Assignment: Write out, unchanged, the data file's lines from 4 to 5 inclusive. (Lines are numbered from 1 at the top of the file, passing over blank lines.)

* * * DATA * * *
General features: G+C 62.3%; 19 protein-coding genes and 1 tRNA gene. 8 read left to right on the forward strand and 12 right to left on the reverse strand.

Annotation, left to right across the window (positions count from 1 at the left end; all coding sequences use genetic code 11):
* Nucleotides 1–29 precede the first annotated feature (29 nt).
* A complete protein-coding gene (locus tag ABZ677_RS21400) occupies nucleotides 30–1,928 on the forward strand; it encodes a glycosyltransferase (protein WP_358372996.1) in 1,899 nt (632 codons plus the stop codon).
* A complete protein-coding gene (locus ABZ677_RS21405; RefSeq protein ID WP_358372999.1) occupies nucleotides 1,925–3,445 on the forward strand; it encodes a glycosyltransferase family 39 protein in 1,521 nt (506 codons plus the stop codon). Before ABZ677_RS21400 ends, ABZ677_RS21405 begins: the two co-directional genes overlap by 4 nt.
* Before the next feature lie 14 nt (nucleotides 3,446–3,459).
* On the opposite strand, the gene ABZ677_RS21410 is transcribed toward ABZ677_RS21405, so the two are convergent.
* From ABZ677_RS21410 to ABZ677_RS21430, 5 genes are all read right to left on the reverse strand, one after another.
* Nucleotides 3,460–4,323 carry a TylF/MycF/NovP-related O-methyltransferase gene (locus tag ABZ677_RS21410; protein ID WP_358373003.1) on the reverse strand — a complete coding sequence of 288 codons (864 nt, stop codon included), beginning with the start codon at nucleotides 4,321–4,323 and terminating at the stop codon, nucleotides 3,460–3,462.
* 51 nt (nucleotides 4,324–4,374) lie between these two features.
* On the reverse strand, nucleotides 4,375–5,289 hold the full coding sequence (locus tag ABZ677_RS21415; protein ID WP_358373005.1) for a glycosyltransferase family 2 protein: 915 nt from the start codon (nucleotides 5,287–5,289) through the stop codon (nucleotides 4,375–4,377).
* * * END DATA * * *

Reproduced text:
* A complete protein-coding gene (locus tag ABZ677_RS21400) occupies nucleotides 30–1,928 on the forward strand; it encodes a glycosyltransferase (protein WP_358372996.1) in 1,899 nt (632 codons plus the stop codon).
* A complete protein-coding gene (locus ABZ677_RS21405; RefSeq protein ID WP_358372999.1) occupies nucleotides 1,925–3,445 on the forward strand; it encodes a glycosyltransferase family 39 protein in 1,521 nt (506 codons plus the stop codon). Before ABZ677_RS21400 ends, ABZ677_RS21405 begins: the two co-directional genes overlap by 4 nt.